Species Spotlight: Woodland Caribou
Common name: Woodland caribou
The Mi’kmaq called them ‘xalibu’, meaning ‘one who paws’ or ‘snow shoveller’. Today, they are nicknamed ‘grey ghosts’ for their elusive, shy nature... a portent, perhaps, to their future, as numbers are in sharp decline throughout Canada.
The majestic woodland caribou roams large, undisturbed forests, wetlands, and bogs in every province of Canada, except the Maritimes where the species was extirpated in the 1920’s.
With a solid body built for stability and long legs to navigate deep snow, they travel the northern forests and might migrate great distances in search of food. They communicate with a series of grunts and clicks.
Through the summer, caribou seek green vegetation of wetlands and valleys, but following the winter freeze, they use keen scent to locate nutritious terrestrial lichen, which have high carbohydrate content and are easy to metabolize. Once winter’s crust deepens and firms enough to support their weight, herds move into mature coniferous forests seeking arboreal lichens, such as Old Man’s Beard and Witches Hair, which only grow on trees 80 years or older.
Caribou need large areas of undisturbed old growth woodland. This is directly connected to their survival as these forests not only provide a necessary food source, but protection from predators such as wolves, lynx, cougar, coyote, and bears. This also keeps them geographically separated from moose and deer carrying meningeal brain worm, which is fatal to caribou.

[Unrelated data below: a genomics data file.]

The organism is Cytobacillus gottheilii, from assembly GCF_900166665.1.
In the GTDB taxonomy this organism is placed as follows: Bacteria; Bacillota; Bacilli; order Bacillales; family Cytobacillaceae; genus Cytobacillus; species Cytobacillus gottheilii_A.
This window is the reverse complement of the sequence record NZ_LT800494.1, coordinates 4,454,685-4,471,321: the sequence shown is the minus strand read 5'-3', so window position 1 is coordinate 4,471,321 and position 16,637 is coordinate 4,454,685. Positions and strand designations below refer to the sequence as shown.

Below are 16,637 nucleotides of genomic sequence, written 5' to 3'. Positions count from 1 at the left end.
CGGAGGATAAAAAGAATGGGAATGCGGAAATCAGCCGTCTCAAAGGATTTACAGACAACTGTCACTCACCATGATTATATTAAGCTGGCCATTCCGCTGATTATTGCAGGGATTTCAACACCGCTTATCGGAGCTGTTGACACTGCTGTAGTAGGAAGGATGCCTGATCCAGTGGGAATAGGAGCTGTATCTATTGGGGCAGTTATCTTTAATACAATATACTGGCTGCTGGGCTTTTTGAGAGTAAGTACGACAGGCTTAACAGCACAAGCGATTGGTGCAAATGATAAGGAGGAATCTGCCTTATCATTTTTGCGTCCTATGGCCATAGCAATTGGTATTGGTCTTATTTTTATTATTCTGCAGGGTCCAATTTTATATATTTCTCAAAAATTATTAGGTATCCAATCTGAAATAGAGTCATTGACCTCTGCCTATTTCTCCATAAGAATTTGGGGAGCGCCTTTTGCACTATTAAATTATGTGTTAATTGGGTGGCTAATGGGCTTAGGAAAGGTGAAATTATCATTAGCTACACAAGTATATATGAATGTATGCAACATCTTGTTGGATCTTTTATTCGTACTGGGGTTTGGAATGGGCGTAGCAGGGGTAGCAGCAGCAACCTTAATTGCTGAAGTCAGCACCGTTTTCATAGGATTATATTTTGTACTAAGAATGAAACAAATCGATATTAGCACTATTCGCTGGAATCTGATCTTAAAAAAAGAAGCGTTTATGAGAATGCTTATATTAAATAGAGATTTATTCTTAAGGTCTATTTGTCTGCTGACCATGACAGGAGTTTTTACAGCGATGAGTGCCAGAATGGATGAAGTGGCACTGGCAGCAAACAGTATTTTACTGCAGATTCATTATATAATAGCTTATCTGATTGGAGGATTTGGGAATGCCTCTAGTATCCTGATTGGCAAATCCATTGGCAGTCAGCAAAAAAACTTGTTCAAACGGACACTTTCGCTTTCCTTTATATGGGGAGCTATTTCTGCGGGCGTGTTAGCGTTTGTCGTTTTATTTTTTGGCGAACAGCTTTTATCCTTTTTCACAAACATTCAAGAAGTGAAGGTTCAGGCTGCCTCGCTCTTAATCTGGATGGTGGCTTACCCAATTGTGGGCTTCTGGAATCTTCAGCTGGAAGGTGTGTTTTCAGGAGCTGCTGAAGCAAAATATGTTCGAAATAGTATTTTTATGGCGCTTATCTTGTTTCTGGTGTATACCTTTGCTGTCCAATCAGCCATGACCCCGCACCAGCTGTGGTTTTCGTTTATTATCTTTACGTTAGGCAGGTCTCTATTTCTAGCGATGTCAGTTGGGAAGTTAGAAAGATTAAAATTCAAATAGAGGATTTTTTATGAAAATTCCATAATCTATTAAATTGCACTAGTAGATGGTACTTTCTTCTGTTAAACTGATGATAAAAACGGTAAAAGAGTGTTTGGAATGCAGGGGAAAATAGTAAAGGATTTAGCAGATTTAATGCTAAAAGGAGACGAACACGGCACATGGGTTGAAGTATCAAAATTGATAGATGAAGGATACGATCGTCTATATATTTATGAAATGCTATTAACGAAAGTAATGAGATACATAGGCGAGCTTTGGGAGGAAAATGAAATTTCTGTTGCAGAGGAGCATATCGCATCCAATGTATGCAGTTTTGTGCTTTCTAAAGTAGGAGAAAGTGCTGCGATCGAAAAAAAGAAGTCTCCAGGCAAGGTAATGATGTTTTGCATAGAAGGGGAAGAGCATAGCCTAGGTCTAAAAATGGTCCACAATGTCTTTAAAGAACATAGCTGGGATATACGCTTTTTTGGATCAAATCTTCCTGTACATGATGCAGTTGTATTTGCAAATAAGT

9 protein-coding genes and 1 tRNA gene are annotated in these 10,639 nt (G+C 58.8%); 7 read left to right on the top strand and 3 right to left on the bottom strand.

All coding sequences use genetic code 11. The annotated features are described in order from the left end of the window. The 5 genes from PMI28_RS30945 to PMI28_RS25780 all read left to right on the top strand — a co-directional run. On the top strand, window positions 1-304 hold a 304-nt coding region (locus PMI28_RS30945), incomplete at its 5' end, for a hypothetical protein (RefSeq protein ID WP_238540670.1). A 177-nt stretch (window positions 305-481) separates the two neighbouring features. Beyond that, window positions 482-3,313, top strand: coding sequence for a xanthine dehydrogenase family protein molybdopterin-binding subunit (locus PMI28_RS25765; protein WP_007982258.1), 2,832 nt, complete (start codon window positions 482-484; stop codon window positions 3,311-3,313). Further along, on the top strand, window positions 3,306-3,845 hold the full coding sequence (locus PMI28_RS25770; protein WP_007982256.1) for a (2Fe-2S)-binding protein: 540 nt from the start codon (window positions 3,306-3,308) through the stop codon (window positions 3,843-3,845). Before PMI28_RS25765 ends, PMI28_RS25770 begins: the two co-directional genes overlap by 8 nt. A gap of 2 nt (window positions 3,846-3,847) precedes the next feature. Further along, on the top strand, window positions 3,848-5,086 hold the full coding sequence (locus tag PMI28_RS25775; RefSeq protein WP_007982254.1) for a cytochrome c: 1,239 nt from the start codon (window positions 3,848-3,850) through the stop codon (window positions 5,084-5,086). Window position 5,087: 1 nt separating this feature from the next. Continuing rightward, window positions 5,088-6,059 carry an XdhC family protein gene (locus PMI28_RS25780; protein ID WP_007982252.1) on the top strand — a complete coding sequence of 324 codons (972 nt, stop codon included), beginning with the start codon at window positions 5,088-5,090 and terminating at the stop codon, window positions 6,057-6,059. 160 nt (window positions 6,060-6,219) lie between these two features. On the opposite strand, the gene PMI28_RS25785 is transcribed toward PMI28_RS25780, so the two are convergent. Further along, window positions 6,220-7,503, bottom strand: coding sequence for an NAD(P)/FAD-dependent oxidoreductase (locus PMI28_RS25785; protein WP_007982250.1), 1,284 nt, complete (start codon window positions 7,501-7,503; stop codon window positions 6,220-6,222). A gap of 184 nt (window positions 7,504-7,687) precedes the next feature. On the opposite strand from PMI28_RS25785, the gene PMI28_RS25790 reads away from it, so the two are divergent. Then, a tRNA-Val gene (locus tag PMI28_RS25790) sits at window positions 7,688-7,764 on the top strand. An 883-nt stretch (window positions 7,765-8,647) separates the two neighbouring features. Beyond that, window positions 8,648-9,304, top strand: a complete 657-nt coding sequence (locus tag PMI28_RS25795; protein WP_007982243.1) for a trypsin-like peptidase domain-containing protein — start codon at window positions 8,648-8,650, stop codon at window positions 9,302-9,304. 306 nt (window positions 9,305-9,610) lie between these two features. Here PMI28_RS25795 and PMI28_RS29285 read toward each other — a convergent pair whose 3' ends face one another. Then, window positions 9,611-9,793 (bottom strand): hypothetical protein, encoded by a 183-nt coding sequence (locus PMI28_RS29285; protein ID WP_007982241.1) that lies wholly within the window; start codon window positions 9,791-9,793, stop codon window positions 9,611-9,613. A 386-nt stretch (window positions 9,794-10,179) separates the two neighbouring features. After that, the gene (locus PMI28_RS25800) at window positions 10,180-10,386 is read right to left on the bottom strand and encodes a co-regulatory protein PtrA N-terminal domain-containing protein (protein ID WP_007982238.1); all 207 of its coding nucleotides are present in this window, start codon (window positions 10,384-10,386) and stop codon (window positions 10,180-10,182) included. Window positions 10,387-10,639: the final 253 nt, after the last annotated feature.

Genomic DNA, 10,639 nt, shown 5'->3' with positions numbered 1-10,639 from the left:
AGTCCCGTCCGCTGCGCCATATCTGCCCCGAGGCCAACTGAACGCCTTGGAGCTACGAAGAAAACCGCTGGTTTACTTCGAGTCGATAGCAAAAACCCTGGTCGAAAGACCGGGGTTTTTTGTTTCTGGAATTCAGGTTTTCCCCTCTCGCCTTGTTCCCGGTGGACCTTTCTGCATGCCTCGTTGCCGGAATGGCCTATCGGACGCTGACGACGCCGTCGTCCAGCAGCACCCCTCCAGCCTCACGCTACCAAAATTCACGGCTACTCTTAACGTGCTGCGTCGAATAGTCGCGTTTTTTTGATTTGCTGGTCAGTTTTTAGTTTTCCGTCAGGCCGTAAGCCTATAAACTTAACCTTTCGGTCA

However, as industrial development pushes further north, the caribou are running out of suitable territory. Logging operations, oil and gas exploration and mining developments are cutting into these forests, opening up networks of roads and seismic lines that penetrate their isolated habitat and provide linear corridors for predators to travel. These roads and lines also enable recreational access by ATVs, snowmobiles, hunters and poachers. Regenerated forest areas attract elk, deer and moose, which prefer the tender shoots of young trees, increasing chance of disease. Their presence, in turn, supports predators that also prey on caribou.
Woodland caribou are facing disturbance on all levels and low birthrates coupled with a high calf mortality rate means populations are very susceptible to stress.
While it may appear that overall caribou numbers are high, if little happens to halt the decimation of habitat, existing populations will spiral down quickly. Ensuring the long-term health of boreal ecosystems is mandatory for survival of the woodland caribou, but so far, governments have made little headway to adequately protect forest within the caribou range. The challenge facing recovery teams is that complex recovery strategies are expensive, resources limited and pressure from commercial user groups strong.
Research and monitoring activities are ongoing, but are difficult due to the large areas the caribou cover and the unpredictability of their movements. Provincial and Territorial recovery plans have been drafted and best practices for forest management and backcountry tourism operators revised.
Some caribou from healthy populations have been relocated to other areas to increase population size and widen the genetic pool.
In many areas, hunting of caribou has been closed, restricted, or managed, while in others, hunting allocations for predators, deer, moose and elk have been increased in areas adjacent to caribou habitat.
Meanwhile, stewardship and informational programs are raising public awareness and generating support.